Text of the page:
Inside Gaza With an Israeli Armored Unit

Wednesday, July 30, 2014
"The Cruel Lady" rolled along.

That's the nickname the Israeli soldiers use to describe their armored personnel carrier, or APC - it's basically an oven on wheels. ABC News traveled into Gaza on an APC with troops from the Israeli Defense Forces' 188 Armored Brigade today, witnessing a rarely-seen side of Israel's conflict with Hamas, now in its third week.

The soldiers in "The Cruel Lady" were accompanied by two tanks, all under the command of Col. Tomer Ifrah.

Ifrah says he's proud of the work he and his troops are doing.

The mounting civilian casualties in Gaza, especially the children, affect him, he said.

"I see my own kids," he said. "A child is a child is a child. We do everything we can to avoid hurting innocents. It is the first thing we brief every day. But sometimes, it happens."

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The squad was commanded by Barak Lanes, 29, a veteran of Operation Cast Lead. Lanes said he was scared to go into Gaza today. He has a 1-year-old boy at home, and Lanes hopes his son never has to enter the army.

The unit traveled from Kissufim Crossing, where incoming mortar fire sent us scrambling for shelter. The unit's destination today was a newly-discovered tunnel on the outskirts of Gaza City.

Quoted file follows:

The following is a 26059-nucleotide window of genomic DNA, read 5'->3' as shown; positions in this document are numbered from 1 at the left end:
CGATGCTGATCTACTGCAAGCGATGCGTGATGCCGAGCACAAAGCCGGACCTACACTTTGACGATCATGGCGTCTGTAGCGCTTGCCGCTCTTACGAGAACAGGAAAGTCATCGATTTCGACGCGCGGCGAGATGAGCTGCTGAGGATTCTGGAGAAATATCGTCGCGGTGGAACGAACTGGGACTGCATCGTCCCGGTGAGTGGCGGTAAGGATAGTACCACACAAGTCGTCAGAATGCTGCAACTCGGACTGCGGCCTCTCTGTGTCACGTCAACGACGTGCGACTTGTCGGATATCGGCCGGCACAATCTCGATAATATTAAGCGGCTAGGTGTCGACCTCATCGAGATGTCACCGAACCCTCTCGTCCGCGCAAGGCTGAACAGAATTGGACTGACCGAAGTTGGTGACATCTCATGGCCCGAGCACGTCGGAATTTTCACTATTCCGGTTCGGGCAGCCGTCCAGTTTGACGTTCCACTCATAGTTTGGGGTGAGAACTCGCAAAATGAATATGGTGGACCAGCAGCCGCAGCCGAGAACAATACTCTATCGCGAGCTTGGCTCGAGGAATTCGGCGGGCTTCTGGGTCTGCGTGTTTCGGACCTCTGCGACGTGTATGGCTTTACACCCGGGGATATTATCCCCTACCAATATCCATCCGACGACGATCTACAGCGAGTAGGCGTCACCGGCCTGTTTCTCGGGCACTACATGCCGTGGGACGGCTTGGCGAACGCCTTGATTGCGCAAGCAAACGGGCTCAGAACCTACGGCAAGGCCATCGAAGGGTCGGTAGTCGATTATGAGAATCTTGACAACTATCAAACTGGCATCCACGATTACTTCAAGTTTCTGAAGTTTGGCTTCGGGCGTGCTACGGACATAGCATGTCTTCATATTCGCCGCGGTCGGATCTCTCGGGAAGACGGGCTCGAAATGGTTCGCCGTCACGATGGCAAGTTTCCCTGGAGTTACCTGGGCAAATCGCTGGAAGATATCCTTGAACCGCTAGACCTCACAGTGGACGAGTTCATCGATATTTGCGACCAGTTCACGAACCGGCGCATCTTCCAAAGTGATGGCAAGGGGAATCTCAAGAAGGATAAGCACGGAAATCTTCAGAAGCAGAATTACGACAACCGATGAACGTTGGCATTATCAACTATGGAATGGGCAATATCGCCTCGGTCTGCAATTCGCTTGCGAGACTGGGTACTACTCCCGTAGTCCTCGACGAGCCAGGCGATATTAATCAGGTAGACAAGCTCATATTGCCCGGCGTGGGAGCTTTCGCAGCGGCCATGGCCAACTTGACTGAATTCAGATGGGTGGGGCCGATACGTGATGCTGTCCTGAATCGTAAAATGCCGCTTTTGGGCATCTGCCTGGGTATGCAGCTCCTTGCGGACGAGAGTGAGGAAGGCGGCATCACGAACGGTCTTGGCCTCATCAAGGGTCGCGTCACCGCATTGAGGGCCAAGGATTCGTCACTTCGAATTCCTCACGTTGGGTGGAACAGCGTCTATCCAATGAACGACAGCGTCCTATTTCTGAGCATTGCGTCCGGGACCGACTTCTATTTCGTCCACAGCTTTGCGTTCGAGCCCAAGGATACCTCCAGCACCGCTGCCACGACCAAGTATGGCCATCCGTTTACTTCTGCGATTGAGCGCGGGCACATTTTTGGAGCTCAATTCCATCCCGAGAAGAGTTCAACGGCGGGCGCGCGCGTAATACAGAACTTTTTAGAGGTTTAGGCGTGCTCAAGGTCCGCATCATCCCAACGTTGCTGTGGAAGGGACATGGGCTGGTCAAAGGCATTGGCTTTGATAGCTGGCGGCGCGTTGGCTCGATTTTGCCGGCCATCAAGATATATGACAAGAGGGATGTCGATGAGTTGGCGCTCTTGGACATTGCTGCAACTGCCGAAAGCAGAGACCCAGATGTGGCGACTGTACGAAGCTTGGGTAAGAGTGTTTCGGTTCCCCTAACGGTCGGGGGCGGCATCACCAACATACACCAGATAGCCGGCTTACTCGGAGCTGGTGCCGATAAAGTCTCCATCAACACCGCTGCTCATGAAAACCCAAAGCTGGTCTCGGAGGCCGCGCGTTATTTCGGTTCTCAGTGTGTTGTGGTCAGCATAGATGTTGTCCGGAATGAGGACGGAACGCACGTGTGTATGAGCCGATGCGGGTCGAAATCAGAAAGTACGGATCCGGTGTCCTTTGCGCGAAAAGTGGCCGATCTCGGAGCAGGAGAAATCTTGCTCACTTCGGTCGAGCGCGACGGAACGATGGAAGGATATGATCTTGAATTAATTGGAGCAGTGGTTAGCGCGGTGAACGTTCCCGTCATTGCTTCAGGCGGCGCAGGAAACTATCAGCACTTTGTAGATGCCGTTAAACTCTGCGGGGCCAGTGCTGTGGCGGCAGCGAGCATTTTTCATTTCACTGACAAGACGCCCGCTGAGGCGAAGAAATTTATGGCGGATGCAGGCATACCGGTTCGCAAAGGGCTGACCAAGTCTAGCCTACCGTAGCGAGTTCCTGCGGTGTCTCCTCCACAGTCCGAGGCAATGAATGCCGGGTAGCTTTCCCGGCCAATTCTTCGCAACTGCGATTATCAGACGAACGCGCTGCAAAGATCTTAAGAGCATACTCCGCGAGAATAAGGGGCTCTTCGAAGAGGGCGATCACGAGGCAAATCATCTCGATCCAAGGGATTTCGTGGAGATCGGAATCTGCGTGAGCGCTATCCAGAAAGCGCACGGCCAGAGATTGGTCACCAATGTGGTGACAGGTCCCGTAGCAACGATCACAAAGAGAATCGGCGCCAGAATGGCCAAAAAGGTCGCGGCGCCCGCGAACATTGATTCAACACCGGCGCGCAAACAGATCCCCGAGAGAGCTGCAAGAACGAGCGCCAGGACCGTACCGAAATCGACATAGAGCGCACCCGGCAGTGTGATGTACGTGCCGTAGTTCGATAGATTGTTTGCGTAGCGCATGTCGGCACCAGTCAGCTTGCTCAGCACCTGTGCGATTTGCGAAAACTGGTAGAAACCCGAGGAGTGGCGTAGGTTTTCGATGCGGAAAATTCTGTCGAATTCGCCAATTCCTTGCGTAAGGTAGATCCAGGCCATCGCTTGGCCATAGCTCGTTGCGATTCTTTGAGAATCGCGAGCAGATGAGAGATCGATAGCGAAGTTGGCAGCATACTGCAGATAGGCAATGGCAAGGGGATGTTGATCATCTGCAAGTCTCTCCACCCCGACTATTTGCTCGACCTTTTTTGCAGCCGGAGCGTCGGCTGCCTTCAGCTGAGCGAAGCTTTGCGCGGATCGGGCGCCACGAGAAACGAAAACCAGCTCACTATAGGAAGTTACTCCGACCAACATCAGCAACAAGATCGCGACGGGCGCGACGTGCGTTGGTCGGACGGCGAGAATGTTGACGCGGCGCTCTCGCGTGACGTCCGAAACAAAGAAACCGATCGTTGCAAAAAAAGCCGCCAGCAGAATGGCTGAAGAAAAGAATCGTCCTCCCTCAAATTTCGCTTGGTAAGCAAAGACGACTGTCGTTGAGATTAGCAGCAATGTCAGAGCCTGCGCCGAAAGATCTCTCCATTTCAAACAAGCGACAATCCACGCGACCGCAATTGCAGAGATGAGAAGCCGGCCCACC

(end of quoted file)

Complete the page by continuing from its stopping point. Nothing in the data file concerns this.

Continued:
On the way, we stopped. One of the tanks had spotted what they feared was a Hamas militant team with an anti-tank missile. The tank took cover. Ifrah assessed the situation. A school housing refuges was located nearby - too close to engage the threat, Ifrah decided - so another route was taken.

The tunnel the soldiers visited was uncovered the day before when an armored vehicle sank into the sandy ground under what were once greenhouses, but now were sandy ruins. The IDF dug it out this morning.

The tunnel stretched into darkness, sided in concrete and narrow.

Two Israeli soldiers stood with their guns pointed down the shaft, scanning for potential threats. Hamas militants have been using the tunnels for sneak attacks, a main focus for the Israeli forces.

The soldiers decided against entering the tunnel - booby-traps are always a possibility. The Israelis believe there may be other entrances, too.

Entrances to the tunnel had already been found at a nearby house. But at the moment, that location was too difficult to reach.

As the soldiers stood at the tunnel's entrance, sniper fire peppered down. The Israelis countered with suppressing fire and a smokescreen. We hustled back to our vehicles, and back to Israel.

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